It is so easy to fall into the temptations of this world. We live in a culture that is similar to the ancient city of Corinth. Just like Corinth, our world promotes the sins of greed, sexual immorality, and trusting in earthly knowledge rather than God’s wisdom. We need to remember that even though we live in this sinful world, we are not of this world. Our focus needs to remain on God and our heavenly goal. Just think about how easy it is to push God aside in our daily living. Think about how easy it is to join in with the gossip as we travel around town or speak with our friends. We live in a society that thrives on gossip. Just look at the magazines or newspapers.

Plus, if we talk about the bad things that others have done, it makes us feel like better people. Then we don’t notice all the times that we give in to the sins of our world. Our hearts can be just as greedy as the next person. We want the best and the newest products. We want that device or vehicle or house which will make others jealous. Think about how the sexual immorality of this world wears us down. We begin to think that the sexual sins aren’t really that bad. We use love as an excuse for all kinds of depravity. Or think about how we react when people speak about Christianity as foolishness. Do we speak up for the truth or do we stay silent and walk away? We are tempted to act just like the world around us. We are guilty of not living like the holy people that God has called us to be. How fortunate it is that our salvation does not depend on our holiness.

Think about what Paul wrote in verses 7 and 8. There it says, “Therefore you do not lack any spiritual gift as you eagerly wait for our Lord Jesus Christ to be revealed. He will keep you strong to the end, so that you will be blameless on the day of our Lord Jesus Christ.” At first glance, the Corinthians might have wondered how Paul could say that they do not lack any spiritual gift. They knew that they were not perfect. However, Paul was talking about how God had given them everything. God had made them complete. God is the one who kept them strong and declared them blameless. It wasn’t because of how perfect they were, it was because of how perfect Jesus had been in their place.

Paul concludes this introduction to his letter by saying, “God, who has called you into fellowship with his Son Jesus Christ our Lord, is faithful” (1 Corinthians 1:9). Paul wants the Corinthians to know that no matter what, God remains faithful to his believers. For all the times that the Corinthians had tried to push God away through their sins, God kept on working to draw them to repentance. For all the times that they were unfaithful because of those same sins, God remained faithful. God did not give up on them. God showed this most clearly when he sent his Son.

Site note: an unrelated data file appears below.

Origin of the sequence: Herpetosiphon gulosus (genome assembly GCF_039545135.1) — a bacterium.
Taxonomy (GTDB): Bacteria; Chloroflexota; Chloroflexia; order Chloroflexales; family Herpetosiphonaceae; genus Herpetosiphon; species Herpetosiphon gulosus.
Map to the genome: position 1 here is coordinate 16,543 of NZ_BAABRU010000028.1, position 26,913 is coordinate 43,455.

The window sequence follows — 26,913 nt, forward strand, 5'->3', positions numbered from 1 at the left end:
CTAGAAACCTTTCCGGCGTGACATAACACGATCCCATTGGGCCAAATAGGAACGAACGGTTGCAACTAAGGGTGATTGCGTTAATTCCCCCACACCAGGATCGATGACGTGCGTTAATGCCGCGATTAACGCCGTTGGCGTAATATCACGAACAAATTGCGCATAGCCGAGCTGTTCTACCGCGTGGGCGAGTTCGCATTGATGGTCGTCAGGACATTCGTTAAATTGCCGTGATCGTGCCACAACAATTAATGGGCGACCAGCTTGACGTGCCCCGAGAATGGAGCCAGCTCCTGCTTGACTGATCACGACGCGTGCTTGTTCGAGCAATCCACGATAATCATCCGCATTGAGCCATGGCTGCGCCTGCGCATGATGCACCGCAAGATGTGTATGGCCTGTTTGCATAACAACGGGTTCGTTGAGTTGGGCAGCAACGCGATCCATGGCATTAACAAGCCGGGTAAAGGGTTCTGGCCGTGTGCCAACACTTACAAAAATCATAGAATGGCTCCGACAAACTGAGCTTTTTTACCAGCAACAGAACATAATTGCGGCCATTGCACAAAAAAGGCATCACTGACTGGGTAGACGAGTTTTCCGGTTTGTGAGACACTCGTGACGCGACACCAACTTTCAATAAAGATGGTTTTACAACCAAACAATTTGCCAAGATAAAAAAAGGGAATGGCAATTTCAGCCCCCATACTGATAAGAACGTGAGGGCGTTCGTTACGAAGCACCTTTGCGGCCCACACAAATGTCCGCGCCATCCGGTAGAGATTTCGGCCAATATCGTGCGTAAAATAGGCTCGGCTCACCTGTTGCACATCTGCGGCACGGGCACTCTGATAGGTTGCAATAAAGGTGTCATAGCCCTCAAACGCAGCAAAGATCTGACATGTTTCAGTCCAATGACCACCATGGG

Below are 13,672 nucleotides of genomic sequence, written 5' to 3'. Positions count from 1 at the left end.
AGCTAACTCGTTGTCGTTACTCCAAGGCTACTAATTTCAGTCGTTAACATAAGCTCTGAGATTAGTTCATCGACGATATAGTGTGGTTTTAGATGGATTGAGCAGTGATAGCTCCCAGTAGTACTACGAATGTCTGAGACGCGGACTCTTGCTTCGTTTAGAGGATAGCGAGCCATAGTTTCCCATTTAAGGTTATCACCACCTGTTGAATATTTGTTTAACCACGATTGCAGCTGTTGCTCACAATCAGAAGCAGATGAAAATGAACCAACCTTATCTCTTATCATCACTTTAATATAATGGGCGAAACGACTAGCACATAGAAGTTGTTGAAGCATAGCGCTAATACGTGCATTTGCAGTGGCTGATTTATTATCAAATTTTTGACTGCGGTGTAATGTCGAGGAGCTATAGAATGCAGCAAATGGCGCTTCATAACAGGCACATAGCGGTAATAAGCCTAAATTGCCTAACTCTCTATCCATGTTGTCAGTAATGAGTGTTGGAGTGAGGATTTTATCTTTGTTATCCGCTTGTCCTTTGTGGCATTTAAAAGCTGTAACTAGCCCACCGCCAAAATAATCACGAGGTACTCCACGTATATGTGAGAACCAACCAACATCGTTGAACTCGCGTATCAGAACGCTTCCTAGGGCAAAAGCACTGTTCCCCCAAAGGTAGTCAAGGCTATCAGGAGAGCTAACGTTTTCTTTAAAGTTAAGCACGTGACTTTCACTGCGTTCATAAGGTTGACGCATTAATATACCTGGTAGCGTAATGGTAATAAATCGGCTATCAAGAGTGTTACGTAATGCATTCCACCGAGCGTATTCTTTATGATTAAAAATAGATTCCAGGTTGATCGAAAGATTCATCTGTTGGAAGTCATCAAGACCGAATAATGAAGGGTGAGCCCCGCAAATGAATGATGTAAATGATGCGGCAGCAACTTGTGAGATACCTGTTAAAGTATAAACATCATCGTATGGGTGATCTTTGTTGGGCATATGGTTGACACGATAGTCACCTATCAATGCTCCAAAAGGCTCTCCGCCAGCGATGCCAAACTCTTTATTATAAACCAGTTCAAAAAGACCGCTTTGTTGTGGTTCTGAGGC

Think about the gospel message. After thousands of years, God finally sent his Son Jesus. Think about who Jesus was sent to. He was sent first of all to the children of Israel. Those Israelites had been unfaithful toward God many times. They had been so unfaithful that God had sent invading armies to punish them and even carry them off into captivity. And then, on top of all that, there were Israelites who thought that they could earn their way into heaven through their obedience to the law. They thought that they could be good enough to please God. It was to this group of people that God sent the Savior.

Given that setting, it helps us to appreciate even more the words of John the Baptist. John saw Jesus and said, “Look, the Lamb of God, who takes away the sin of the world!” (John 1:29). John was essentially saying, “Look, there is the man who is going to do it all for you. There is the one who is strong and faithful on our behalf because we have failed.” Jesus is the perfect sacrifice, the Lamb of God who paid the price that we fully deserve. He took away the sins of the world. That is how big his sacrifice was, forgiving all sins of all time. We who are called to faith get the full benefit of that sacrifice.

Think about how comforting it is to know that our faith is all about what God has done for us. It is not about what we do for God. It doesn’t depend on us even in the slightest degree. It doesn’t take long for us to see how weak and frail we are. Look at our physical bodies. We get sick. We get injured. We wear out over time. And then look at our spiritual side. We commit sins every day. We can’t even do good things to make up for the sins. We are spiritually weak. We need our God and his strength. We need his faithfulness. We need the Lamb of God.

When we are strengthened by God’s strength, then we can live in ways that truly serve our God. When we stop relying on ourselves and put our trust fully in God, the burden that is lifted off our shoulders leads us to want to help others to see what God has done for them. God has called us to be separate from the sinful world. He has the strength to save us. He is faithful to us. His power is working inside us through the gospel message. Because of his strength, we will endure and we will live for him.